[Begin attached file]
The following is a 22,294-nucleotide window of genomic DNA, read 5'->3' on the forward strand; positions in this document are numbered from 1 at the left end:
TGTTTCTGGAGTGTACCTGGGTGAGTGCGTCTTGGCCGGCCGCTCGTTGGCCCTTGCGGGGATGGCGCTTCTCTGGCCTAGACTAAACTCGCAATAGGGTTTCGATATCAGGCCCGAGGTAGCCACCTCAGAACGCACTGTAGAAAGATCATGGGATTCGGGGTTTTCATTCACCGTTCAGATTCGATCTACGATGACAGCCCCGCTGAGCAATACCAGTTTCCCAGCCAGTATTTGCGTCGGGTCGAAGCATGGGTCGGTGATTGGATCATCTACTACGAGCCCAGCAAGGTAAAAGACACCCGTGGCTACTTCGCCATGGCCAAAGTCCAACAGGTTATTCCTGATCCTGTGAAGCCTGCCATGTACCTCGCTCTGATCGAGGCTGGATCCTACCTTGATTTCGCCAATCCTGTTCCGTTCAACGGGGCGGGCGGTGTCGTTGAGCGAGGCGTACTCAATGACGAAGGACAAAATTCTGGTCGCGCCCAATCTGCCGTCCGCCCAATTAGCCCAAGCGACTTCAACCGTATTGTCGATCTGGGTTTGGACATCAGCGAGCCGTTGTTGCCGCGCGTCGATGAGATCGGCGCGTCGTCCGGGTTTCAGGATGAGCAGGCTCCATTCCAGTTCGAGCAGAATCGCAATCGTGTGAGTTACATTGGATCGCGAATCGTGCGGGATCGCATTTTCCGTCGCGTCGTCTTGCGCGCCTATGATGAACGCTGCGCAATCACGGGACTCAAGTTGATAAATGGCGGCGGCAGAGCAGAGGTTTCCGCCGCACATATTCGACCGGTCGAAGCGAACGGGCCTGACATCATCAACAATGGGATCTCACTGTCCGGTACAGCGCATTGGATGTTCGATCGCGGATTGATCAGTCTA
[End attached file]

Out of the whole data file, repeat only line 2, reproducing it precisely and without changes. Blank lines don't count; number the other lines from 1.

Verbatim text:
TGTTTCTGGAGTGTACCTGGGTGAGTGCGTCTTGGCCGGCCGCTCGTTGGCCCTTGCGGGGATGGCGCTTCTCTGGCCTAGACTAAACTCGCAATAGGGTTTCGATATCAGGCCCGAGGTAGCCACCTCAGAACGCACTGTAGAAAGATCATGGGATTCGGGGTTTTCATTCACCGTTCAGATTCGATCTACGATGACAGCCCCGCTGAGCAATACCAGTTTCCCAGCCAGTATTTGCGTCGGGTCGAAGCATGGGTCGGTGATTGGATCATCTACTACGAGCCCAGCAAGGTAAAAGACACCCGTGGCTACTTCGCCATGGCCAAAGTCCAACAGGTTATTCCTGATCCTGTGAAGCCTGCCATGTACCTCGCTCTGATCGAGGCTGGATCCTACCTTGATTTCGCCAATCCTGTTCCGTTCAACGGGGCGGGCGGTGTCGTTGAGCGAGGCGTACTCAATGACGAAGGACAAAATTCTGGTCGCGCCCAATCTGCCGTCCGCCCAATTAGCCCAAGCGACTTCAACCGTATTGTCGATCTGGGTTTGGACATCAGCGAGCCGTTGTTGCCGCGCGTCGATGAGATCGGCGCGTCGTCCGGGTTTCAGGATGAGCAGGCTCCATTCCAGTTCGAGCAGAATCGCAATCGTGTGAGTTACATTGGATCGCGAATCGTGCGGGATCGCATTTTCCGTCGCGTCGTCTTGCGCGCCTATGATGAACGCTGCGCAATCACGGGACTCAAGTTGATAAATGGCGGCGGCAGAGCAGAGGTTTCCGCCGCACATATTCGACCGGTCGAAGCGAACGGGCCTGACATCATCAACAATGGGATCTCACTGTCCGGTACAGCGCATTGGATGTTCGATCGCGGATTGATCAGTCTA